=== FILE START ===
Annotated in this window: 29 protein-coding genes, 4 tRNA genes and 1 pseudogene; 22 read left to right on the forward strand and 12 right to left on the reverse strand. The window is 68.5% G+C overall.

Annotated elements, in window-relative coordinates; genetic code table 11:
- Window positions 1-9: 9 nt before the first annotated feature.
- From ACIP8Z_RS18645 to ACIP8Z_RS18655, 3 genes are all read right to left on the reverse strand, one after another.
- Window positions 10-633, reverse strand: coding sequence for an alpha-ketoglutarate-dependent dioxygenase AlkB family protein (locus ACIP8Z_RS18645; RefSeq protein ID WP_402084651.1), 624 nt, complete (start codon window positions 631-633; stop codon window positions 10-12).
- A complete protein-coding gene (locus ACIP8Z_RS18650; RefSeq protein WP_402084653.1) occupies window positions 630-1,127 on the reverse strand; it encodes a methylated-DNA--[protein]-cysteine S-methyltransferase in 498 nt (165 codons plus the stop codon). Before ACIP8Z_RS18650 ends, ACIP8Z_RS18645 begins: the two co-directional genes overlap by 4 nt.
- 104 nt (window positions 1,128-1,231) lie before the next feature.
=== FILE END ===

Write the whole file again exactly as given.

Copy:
Annotated in this window: 29 protein-coding genes, 4 tRNA genes and 1 pseudogene; 22 read left to right on the forward strand and 12 right to left on the reverse strand. The window is 68.5% G+C overall.

Annotated elements, in window-relative coordinates; genetic code table 11:
- Window positions 1-9: 9 nt before the first annotated feature.
- From ACIP8Z_RS18645 to ACIP8Z_RS18655, 3 genes are all read right to left on the reverse strand, one after another.
- Window positions 10-633, reverse strand: coding sequence for an alpha-ketoglutarate-dependent dioxygenase AlkB family protein (locus ACIP8Z_RS18645; RefSeq protein ID WP_402084651.1), 624 nt, complete (start codon window positions 631-633; stop codon window positions 10-12).
- A complete protein-coding gene (locus ACIP8Z_RS18650; RefSeq protein WP_402084653.1) occupies window positions 630-1,127 on the reverse strand; it encodes a methylated-DNA--[protein]-cysteine S-methyltransferase in 498 nt (165 codons plus the stop codon). Before ACIP8Z_RS18650 ends, ACIP8Z_RS18645 begins: the two co-directional genes overlap by 4 nt.
- 104 nt (window positions 1,128-1,231) lie before the next feature.